,99 Mejia OAV, Borgomoni GB, Lima EG, Guerreiro GP, Dallan LR, de Barros E Silva P, et al. Most deaths in low-risk cardiac surgery could be avoidable. Sci Rep. 2021;11(1):1045. doi:10.1038/s41598-020-80175-7.
https://doi.org/10.1038/s41598-020-80175...
]. Therefore, for better predictability regarding potential complications after surgery, the surgical risk stratification should always be updated according to the patient’s evolution.

CPBT reflects the complexity of the surgery itself along with technical difficulties in performing the planned surgery due to unfavorable anatomy or intraoperative complications, which can increase the planned time[1010 Weiland AP, Walker WE. Physiologic principles and clinical sequelae of cardiopulmonary bypass. Heart Lung. 1986;15(1):34-9. Erratum in: Heart Lung 1986;15(5):465.]. In turn, an increased TDC-C usually indicates intraoperative complications, that require longer CPB duration after removal of the aortic clamp. Therefore, it seems more logical to think that increased TDC-C would be more related to complications than increased CPBT.

Therefore, the aim of this study was to assess the association of CPBT and TDC-C with complications after coronary artery bypass grafting (CABG).

METHODS

This study is a subanalysis of the Registro Paulista de Cirurgia Cardiovascular (REPLICCAR) II database. REPLICCAR II was a prospective, observational, multicenter study that included five centers in the state of São Paulo, Brazil. Patients were operated on consecutively, from July 2017 to June 2019.

The REPLICCAR II database[1111 Orlandi BMM, Mejia OAV, Borgomoni GB, Goncharov M, Rocha KN, Bassolli L, et al. REPLICCAR II study: data quality audit in the Paulista cardiovascular surgery registry. PLoS One. 2020;15(7):e0223343. doi:10.1371/journal.pone.0223343.
https://doi.org/10.1371/journal.pone.022...
] has patients aged ≥ 18 years who underwent elective or urgent primary isolated CABG. The platform for data collection was created in REDCap (http://www.project-redcap.org) especially for the project. Data collection was made online, and the database contains the same variables and definitions as the Society of Thoracic Surgeons (STS) collection system version 2.9.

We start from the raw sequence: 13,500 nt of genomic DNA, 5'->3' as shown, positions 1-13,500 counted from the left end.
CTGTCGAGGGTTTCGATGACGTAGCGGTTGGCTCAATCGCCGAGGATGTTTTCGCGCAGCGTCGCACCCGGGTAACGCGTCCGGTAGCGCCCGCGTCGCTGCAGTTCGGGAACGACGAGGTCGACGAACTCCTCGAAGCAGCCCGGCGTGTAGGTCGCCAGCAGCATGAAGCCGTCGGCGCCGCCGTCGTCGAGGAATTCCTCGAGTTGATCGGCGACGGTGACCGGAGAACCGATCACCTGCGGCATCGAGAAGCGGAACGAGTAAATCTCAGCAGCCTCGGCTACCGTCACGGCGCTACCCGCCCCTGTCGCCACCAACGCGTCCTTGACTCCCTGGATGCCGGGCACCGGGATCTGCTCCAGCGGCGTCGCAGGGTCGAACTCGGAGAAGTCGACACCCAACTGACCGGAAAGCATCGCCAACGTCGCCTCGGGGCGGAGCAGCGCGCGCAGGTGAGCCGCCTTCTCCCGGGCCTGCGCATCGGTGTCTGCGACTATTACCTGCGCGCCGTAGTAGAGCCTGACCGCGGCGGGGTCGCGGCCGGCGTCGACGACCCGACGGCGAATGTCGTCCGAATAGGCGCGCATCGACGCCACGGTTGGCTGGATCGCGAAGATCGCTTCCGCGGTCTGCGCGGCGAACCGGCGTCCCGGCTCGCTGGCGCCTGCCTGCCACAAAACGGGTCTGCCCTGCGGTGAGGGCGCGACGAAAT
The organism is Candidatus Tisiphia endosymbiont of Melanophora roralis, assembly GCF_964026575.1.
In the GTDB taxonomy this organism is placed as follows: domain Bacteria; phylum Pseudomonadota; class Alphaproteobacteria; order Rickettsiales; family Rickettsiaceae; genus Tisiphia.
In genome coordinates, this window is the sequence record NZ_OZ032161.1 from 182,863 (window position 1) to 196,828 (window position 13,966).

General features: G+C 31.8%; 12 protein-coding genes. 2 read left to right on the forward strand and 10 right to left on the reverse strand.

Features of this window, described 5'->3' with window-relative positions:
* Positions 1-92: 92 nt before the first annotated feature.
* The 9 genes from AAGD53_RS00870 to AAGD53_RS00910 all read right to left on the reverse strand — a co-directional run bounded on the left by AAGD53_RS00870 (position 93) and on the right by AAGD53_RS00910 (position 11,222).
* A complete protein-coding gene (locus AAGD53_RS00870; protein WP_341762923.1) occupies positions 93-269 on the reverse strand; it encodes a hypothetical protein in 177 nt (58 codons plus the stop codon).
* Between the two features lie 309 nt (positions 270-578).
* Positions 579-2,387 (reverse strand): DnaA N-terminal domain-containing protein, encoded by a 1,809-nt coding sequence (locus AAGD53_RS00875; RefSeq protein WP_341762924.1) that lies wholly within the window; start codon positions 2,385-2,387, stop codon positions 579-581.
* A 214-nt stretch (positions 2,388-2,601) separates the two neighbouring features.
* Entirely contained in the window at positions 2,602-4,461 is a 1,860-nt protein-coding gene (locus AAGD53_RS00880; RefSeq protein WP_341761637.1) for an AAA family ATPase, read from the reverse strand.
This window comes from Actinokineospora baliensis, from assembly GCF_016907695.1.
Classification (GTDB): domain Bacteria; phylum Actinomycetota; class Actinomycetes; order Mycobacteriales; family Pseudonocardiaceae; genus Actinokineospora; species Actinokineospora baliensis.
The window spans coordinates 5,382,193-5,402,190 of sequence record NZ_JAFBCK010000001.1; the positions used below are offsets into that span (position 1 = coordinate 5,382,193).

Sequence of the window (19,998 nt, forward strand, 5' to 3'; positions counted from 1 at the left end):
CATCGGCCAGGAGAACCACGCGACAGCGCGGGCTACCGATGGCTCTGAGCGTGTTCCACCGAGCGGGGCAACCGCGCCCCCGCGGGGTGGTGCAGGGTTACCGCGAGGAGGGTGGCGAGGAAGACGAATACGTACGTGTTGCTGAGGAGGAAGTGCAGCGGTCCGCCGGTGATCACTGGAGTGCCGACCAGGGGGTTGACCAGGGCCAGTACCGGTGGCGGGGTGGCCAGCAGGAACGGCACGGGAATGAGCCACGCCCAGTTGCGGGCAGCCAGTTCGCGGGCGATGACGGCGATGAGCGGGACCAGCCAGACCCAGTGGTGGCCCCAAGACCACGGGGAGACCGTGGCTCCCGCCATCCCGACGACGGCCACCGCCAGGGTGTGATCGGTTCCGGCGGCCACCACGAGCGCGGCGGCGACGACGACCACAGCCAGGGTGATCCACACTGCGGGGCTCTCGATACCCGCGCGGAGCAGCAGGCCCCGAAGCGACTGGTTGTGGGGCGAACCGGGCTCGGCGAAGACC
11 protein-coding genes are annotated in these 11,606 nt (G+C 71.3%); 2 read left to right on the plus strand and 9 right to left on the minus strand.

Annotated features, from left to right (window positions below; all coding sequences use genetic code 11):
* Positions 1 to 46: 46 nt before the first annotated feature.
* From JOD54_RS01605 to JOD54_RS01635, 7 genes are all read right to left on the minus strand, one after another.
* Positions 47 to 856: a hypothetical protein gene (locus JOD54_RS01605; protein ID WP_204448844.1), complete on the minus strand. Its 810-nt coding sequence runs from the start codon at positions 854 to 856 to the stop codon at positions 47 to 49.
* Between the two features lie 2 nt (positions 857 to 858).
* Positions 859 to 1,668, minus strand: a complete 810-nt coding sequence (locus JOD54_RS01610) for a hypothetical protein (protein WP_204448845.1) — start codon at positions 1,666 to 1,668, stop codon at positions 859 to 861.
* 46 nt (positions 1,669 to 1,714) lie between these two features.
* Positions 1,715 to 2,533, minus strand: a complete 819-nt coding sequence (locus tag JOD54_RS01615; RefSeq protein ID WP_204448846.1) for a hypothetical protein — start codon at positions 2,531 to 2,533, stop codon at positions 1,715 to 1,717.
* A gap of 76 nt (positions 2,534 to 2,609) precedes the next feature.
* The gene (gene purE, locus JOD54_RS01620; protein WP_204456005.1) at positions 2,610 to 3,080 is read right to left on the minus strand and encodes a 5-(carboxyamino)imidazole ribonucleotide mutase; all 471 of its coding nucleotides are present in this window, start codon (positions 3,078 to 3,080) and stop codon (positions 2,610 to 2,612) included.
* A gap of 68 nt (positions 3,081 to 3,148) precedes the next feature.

Due to the type of study, the patients’ clinical profile, as well as surgery complexity, were not adjusted. Patients who underwent emergency surgery, off-pump surgery, or died in the operating room were not included in this analysis.

Through univariate logistic regression, cutoff point was determined as 30 minutes in TDC-C and 140 minutes in CPBT.

The primary outcome of this study is in-hospital mortality. Secondary outcomes were reoperation, cerebrovascular accident (CVA), acute kidney failure, prolonged ventilation time, and surgical wound infection.

Definition of Groups

For a better understanding, four groups were created based on the CPBT and TDC-C cohort levels related to the increase in complications after CABG.

The definition of the groups was carried out as follows:

  • Group 1: CPBT < 140 minutes and TDC-C < 30 minutes.

  • Group 2: CPBT < 140 minutes and TDC-C > 30 minutes.

  • Group 3: CPBT > 140 minutes and TDC-C < 30 minutes.

  • Group 4 CPBT > 140 minutes and TDC-C > 30 minutes.

Statistical Analysis

R software version 4.0.2 was used to perform statistical analysis. In the descriptive analysis, continuous variables were expressed as mean and standard deviation, and asymmetric continuous variables were described through median and interquartile range (IQR), while categorical variables were expressed in terms of frequencies and percentages. Categorical independent variables and outcomes were analyzed by comparing proportions using chi-square or Fisher’s exact test, as appropriate. Continuous independent variables and outcomes were evaluated by comparing the means using Kruskal-Wallis test.